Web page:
to pronounce sins forgiven "that ye may know that the
Son of Man hath power on earth to forgive sins." (Lk.
5:17-26). This story has been cited, Bahá'u'lláh says,
so that the reader "will comprehend the inner meaning
of sovereignty and the like, spoken of in the traditions
and scriptures" (Bahá'u'lláh 1970:133-135; 1980a:103-104).
Late in his life, Bahá'u'lláh argued that the sort of
sovereignty Jesus possessed did not conflict with civil
authority. Jesus' position on the relationship of
his followers to the Roman empire, as reported in the
Synoptics and generally interpreted by nineteenth-century
Christians, was increasingly appealing for Bahá'u'lláh
as he founded a new religion in the Middle East. He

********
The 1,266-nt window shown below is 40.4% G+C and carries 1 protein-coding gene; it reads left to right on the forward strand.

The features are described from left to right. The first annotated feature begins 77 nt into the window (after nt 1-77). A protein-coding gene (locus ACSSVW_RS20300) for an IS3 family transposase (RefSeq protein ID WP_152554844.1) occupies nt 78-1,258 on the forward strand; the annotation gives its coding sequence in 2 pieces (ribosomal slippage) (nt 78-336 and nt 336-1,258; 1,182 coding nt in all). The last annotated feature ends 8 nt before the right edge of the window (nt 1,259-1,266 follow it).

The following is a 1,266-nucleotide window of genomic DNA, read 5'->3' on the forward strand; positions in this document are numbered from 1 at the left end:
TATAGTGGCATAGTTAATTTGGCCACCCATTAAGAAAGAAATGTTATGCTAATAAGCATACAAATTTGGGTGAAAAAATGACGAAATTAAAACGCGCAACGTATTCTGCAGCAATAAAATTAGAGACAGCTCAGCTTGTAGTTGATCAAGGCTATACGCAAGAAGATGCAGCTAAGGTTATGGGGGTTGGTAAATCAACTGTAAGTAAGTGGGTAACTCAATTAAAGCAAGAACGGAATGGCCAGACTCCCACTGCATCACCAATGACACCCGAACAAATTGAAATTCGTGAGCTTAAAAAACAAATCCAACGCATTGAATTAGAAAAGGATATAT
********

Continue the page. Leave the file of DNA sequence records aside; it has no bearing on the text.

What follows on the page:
worked to have the Bahá'í faith accepted, along with
Judaism, Christianity and Zoroastrianism, as a minority
religion under the Shah of Iran's rule. To do so,
he had to convince the state that he had no plans to
promote a Babi-style theocracy, but rather accepted
the validity of the civil state. In this regard, he
pledged to Nasiru'd-Din Shah that Bahá'ís would recognize
the legitimacy of his government (though he did not
offer to give way on matters of principle, such as
the Bahá'í belief in the need for constitutional and
parliamentary rule), and he cited in support of this
position Mk. 12:17, "Render to Caesar the things that
are Caesar's, and to God the things that are God's."
He points out that in fact, Caesar could not have
come to the throne against God's will in any case.